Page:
Programmatic TV: Breach & 'Feequency' Ruminations

Rumination I

Opaque is the new transparency.

Can visualize it,

Though hazy.

Sales channel conflict.

Protect the supply-sider at all costs.

Make cents.


Promulgated mesmerizing, distinctive target indexes.

A sampling:

-- variegated household incomes  

-- propensity for universal travel and inward contemplation

-- somnambulistic aspirations and acquisitions.


Rumination Two

To date, all national inventory represented in proposals is opaqued. A proposal delineates TV networks and impressions by networks, but not impressions by programs or dayparts for the individual networks represented in the proposal. It is extremely difficult to vivisect. Also, TV network target indexes are provided for a 24-hour rotation -- though the marketer’s schedule might only include a spot in no more than one daypart.



Every national programmatic TV proposal includes multiple valued, insightful targeted indexes. Each delineates a specific target or vertical. Unfortunately, these indexes cannot be cross-tabbed... mixed… proportionalized…or even scientifically harmonized. They exist in complete isolation from one another,given their disparate sourceness -- though all are valued for their singularity in the proposal.

Given the supply-side platform prime directive to avoid sales channel conflict at all costs -- and who could blame them -- we need to breach this reach conundrum with the introduction of a tool that would enable a programmatic platform to build a schedule of targeted reach indexes across a multiplicity of specific programs, telecast across a variety of TV networks. Granted, this horizontical proposal construction would still take place behind a walled sanctuary but it would allow target-indexed reach to exist as it was meant to be: horizontally – taking flight across all indexes rather than restricted to one vertical.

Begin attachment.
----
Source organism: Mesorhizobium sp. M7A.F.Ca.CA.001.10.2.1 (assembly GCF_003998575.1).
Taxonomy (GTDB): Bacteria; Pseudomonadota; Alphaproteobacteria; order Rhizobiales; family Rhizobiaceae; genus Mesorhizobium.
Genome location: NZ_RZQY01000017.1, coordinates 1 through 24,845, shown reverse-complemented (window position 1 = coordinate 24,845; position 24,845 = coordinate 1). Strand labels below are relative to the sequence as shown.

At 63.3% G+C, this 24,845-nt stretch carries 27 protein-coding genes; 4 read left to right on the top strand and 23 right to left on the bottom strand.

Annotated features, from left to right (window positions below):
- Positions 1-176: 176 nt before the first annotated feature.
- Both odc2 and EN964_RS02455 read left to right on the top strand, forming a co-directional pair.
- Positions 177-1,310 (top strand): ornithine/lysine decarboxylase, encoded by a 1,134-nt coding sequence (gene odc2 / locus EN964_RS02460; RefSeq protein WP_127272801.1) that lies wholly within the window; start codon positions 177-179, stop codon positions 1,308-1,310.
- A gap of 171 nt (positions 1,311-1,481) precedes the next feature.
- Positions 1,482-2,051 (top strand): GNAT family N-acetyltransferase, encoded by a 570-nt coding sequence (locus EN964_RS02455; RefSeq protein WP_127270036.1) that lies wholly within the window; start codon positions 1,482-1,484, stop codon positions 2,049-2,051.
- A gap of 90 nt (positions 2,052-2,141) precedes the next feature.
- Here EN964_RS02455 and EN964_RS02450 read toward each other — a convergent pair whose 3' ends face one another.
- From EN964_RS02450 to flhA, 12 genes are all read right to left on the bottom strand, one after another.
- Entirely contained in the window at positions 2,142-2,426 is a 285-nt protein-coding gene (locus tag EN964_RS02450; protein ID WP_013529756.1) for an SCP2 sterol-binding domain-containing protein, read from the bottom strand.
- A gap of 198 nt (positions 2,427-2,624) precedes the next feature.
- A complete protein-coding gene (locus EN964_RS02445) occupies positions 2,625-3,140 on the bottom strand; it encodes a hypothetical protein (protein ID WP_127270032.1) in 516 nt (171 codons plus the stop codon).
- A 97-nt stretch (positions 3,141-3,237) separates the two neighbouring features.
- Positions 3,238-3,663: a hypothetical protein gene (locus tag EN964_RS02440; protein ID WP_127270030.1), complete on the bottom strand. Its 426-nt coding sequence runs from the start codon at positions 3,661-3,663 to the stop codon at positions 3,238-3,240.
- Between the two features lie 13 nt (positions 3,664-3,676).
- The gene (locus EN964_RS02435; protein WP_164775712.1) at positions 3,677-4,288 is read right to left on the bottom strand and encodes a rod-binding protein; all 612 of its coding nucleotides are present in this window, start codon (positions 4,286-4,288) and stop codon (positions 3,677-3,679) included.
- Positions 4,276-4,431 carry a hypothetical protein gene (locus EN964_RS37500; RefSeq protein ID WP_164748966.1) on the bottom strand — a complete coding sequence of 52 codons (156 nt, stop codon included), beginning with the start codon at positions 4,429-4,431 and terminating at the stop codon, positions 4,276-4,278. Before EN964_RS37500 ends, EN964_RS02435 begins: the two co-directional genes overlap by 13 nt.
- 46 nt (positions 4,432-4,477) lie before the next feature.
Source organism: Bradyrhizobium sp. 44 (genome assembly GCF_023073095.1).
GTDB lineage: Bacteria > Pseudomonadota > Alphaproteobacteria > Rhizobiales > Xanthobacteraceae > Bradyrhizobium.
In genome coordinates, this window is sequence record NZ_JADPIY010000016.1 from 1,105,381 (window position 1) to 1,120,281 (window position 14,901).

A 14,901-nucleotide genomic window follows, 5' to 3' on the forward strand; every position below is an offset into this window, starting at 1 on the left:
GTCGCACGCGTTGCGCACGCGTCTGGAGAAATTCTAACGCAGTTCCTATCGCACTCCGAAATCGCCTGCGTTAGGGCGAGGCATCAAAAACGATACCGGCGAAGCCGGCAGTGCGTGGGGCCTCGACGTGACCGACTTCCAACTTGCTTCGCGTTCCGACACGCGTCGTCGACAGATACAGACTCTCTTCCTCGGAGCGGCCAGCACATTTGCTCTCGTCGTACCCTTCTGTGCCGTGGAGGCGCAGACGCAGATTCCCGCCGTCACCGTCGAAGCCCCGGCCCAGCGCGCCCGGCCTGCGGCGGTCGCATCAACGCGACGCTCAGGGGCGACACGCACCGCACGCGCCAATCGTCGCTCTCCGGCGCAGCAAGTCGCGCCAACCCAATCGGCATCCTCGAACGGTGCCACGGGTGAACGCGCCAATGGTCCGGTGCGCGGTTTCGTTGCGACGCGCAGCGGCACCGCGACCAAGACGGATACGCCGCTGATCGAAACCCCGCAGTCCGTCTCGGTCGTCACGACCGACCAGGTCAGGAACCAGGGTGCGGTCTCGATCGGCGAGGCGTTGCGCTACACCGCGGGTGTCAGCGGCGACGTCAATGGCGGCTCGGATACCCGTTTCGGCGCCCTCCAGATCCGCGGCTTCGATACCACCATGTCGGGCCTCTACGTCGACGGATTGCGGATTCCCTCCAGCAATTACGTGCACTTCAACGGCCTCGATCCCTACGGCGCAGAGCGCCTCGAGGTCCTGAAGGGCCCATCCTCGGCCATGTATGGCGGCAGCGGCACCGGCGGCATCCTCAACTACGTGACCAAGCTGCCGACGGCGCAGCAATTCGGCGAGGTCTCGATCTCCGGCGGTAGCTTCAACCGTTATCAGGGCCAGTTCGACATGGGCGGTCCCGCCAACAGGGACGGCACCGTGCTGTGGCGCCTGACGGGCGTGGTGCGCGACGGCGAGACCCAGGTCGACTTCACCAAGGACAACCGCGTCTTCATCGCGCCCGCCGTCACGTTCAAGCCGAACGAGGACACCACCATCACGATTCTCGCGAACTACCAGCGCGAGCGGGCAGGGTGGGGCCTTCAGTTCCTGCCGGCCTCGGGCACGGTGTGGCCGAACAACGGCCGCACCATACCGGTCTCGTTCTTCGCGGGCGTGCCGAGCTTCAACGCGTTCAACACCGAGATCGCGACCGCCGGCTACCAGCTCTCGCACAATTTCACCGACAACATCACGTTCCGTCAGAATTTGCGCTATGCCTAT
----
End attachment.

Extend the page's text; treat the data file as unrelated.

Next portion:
Post-Rumination (or, in programmatic TV parlance: as ruminated)

The issue of feequency. Why are the members of the media community who wish to partake in the programmatic TV experience burdened with the responsibility of divination of the actual inventory package cost?

Is it gross?

Is it net?

Is it net as gross?

Is there a transaction fee?

Is the transaction fee based upon net or gross or net as gross?

If there is a transaction fee, who assumes the cost?

Why didn’t I know the answers to these questions when the negotiation began????

1 comment about "Programmatic TV: Breach & 'Feequency' Ruminations".
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  1. Ed Papazian from Media Dynamics Inc, October 30, 2015 at 1:15 p.m.

    Mitch, I don't buy your description of a typical TV buy. If you are describing a broadcast network deal, they are virtually all show- and telecast-specific. Moreover, in primetime, even if the seller supplies only an overall package cost, both the seller and the buyer have tacitly agreed on on a value---or price--- per show---in case of a cancellation clause being activated. Also, the network has to deliver the overall promised GRPs, not anywhere or anytime it chooses but exactly in the sum of the shows selected and on the dates as indicated.That's not very opaque, it's real. Cable buys are sometimes less rigid as to scheduling and there is a greater tendency towards "fair" rotations, but any agency that's doing its job, monitors all of this in the post buy phase. If the seller doesn't deliver what was agreed to, the buyer will insist on compensation---not many years later but, usually, on a quarter by quarter basis.

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